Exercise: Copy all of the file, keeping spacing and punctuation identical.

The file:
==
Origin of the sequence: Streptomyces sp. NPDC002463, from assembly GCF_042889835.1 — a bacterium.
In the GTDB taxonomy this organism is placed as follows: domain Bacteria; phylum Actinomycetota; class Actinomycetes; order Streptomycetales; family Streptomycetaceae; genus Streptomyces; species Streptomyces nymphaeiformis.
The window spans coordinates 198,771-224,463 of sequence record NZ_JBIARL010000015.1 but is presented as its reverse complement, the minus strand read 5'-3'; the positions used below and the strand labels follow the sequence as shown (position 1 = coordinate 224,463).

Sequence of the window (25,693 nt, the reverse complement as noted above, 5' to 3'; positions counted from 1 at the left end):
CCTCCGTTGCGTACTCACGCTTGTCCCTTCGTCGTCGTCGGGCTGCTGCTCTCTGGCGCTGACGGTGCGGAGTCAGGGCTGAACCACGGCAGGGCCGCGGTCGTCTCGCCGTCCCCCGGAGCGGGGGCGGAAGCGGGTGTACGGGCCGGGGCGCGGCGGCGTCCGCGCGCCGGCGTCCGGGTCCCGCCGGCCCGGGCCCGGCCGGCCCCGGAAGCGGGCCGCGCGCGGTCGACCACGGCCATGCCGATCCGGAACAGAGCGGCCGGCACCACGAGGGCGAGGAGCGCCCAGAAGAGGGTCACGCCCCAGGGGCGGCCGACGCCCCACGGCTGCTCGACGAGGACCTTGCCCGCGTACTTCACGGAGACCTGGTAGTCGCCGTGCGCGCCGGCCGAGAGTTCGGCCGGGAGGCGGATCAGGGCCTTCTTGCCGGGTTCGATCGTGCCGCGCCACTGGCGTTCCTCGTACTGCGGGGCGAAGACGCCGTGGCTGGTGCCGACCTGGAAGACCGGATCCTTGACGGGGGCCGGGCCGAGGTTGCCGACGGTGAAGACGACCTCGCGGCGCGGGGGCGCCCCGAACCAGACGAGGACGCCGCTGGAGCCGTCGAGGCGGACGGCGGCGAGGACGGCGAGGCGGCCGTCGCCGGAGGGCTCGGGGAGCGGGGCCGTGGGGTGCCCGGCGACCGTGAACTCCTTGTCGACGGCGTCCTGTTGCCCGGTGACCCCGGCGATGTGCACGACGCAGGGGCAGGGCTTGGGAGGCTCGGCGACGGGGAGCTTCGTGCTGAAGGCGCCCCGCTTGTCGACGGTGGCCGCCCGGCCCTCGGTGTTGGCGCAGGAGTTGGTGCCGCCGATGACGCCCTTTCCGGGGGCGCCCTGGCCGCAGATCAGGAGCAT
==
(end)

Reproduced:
Origin of the sequence: Streptomyces sp. NPDC002463, from assembly GCF_042889835.1 — a bacterium.
In the GTDB taxonomy this organism is placed as follows: domain Bacteria; phylum Actinomycetota; class Actinomycetes; order Streptomycetales; family Streptomycetaceae; genus Streptomyces; species Streptomyces nymphaeiformis.
The window spans coordinates 198,771-224,463 of sequence record NZ_JBIARL010000015.1 but is presented as its reverse complement, the minus strand read 5'-3'; the positions used below and the strand labels follow the sequence as shown (position 1 = coordinate 224,463).

Sequence of the window (25,693 nt, the reverse complement as noted above, 5' to 3'; positions counted from 1 at the left end):
CCTCCGTTGCGTACTCACGCTTGTCCCTTCGTCGTCGTCGGGCTGCTGCTCTCTGGCGCTGACGGTGCGGAGTCAGGGCTGAACCACGGCAGGGCCGCGGTCGTCTCGCCGTCCCCCGGAGCGGGGGCGGAAGCGGGTGTACGGGCCGGGGCGCGGCGGCGTCCGCGCGCCGGCGTCCGGGTCCCGCCGGCCCGGGCCCGGCCGGCCCCGGAAGCGGGCCGCGCGCGGTCGACCACGGCCATGCCGATCCGGAACAGAGCGGCCGGCACCACGAGGGCGAGGAGCGCCCAGAAGAGGGTCACGCCCCAGGGGCGGCCGACGCCCCACGGCTGCTCGACGAGGACCTTGCCCGCGTACTTCACGGAGACCTGGTAGTCGCCGTGCGCGCCGGCCGAGAGTTCGGCCGGGAGGCGGATCAGGGCCTTCTTGCCGGGTTCGATCGTGCCGCGCCACTGGCGTTCCTCGTACTGCGGGGCGAAGACGCCGTGGCTGGTGCCGACCTGGAAGACCGGATCCTTGACGGGGGCCGGGCCGAGGTTGCCGACGGTGAAGACGACCTCGCGGCGCGGGGGCGCCCCGAACCAGACGAGGACGCCGCTGGAGCCGTCGAGGCGGACGGCGGCGAGGACGGCGAGGCGGCCGTCGCCGGAGGGCTCGGGGAGCGGGGCCGTGGGGTGCCCGGCGACCGTGAACTCCTTGTCGACGGCGTCCTGTTGCCCGGTGACCCCGGCGATGTGCACGACGCAGGGGCAGGGCTTGGGAGGCTCGGCGACGGGGAGCTTCGTGCTGAAGGCGCCCCGCTTGTCGACGGTGGCCGCCCGGCCCTCGGTGTTGGCGCAGGAGTTGGTGCCGCCGATGACGCCCTTTCCGGGGGCGCCCTGGCCGCAGATCAGGAGCAT